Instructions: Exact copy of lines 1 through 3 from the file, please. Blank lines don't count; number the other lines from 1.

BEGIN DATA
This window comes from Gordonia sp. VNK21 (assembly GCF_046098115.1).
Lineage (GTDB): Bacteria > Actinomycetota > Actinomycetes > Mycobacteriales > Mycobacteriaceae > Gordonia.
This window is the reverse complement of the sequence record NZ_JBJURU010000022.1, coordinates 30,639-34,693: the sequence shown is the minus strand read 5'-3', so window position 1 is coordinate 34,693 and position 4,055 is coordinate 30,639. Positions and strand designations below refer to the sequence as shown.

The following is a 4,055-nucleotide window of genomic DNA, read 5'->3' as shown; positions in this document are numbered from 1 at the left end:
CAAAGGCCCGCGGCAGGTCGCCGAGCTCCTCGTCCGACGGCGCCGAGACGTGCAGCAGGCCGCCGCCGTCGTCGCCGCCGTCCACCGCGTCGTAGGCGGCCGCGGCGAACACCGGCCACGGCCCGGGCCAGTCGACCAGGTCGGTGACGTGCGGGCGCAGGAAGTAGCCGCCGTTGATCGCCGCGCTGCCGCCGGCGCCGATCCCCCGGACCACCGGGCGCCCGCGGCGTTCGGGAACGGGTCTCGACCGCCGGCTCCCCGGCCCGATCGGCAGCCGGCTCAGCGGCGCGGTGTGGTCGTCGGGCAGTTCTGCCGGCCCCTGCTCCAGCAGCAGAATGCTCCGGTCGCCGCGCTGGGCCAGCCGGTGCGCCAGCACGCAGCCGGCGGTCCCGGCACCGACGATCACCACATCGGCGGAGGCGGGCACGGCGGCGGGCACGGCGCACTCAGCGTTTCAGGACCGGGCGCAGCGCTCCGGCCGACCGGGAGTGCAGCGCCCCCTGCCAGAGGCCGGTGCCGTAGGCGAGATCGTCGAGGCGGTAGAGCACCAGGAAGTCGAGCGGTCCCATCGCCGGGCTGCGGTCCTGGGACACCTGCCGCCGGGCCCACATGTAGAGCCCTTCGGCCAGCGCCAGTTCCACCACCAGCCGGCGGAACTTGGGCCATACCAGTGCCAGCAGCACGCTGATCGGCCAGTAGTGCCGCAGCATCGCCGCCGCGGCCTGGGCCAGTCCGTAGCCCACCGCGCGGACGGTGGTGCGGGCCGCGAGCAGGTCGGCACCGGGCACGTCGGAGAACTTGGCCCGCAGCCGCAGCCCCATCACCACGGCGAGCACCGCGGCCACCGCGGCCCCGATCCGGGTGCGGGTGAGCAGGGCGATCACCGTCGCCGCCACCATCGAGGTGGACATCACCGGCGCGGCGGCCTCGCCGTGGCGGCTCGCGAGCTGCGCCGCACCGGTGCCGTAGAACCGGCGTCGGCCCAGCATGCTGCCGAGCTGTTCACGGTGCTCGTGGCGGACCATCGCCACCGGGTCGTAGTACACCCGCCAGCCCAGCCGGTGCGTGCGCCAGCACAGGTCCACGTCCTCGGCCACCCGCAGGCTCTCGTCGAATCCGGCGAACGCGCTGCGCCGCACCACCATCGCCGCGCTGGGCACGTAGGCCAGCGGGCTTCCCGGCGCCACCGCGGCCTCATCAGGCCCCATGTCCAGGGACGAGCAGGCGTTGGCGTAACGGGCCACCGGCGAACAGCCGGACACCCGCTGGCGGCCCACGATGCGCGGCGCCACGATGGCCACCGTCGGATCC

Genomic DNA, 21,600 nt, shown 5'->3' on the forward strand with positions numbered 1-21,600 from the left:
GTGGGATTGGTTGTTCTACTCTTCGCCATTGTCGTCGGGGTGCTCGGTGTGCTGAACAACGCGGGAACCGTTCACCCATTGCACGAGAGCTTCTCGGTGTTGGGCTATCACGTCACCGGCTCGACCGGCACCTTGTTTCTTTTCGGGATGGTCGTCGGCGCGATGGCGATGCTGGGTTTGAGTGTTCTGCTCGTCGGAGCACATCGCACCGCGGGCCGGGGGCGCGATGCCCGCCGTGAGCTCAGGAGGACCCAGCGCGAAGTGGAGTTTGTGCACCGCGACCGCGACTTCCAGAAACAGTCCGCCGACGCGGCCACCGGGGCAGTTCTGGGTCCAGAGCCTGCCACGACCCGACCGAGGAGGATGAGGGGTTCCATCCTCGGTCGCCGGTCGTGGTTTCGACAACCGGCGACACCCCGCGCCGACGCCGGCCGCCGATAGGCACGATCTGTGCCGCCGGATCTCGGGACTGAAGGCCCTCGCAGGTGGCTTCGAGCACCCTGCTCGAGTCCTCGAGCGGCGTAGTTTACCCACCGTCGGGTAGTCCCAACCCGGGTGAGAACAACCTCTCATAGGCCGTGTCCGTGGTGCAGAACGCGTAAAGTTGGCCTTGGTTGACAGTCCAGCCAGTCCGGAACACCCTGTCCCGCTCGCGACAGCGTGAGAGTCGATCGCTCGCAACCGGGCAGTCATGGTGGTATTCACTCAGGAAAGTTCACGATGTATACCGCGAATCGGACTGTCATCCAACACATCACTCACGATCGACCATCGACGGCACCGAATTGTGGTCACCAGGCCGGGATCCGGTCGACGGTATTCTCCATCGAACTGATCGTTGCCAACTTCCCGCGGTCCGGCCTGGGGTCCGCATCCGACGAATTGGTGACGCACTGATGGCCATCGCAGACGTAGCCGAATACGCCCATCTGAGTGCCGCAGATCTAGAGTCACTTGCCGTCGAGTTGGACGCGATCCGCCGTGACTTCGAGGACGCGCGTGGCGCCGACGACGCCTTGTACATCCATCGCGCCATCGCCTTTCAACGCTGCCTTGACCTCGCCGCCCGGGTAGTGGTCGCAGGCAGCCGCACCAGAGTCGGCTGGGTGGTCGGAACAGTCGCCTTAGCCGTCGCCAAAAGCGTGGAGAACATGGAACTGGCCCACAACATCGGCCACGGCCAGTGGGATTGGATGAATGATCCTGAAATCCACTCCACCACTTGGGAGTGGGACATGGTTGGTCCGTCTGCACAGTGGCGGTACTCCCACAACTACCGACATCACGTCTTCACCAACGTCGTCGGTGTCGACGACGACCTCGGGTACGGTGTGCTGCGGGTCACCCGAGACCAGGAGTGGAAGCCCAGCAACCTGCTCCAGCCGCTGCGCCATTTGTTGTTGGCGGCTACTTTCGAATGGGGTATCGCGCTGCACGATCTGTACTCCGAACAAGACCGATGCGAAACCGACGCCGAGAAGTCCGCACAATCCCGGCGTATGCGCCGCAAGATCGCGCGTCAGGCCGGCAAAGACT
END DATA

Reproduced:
This window comes from Gordonia sp. VNK21 (assembly GCF_046098115.1).
Lineage (GTDB): Bacteria > Actinomycetota > Actinomycetes > Mycobacteriales > Mycobacteriaceae > Gordonia.
This window is the reverse complement of the sequence record NZ_JBJURU010000022.1, coordinates 30,639-34,693: the sequence shown is the minus strand read 5'-3', so window position 1 is coordinate 34,693 and position 4,055 is coordinate 30,639. Positions and strand designations below refer to the sequence as shown.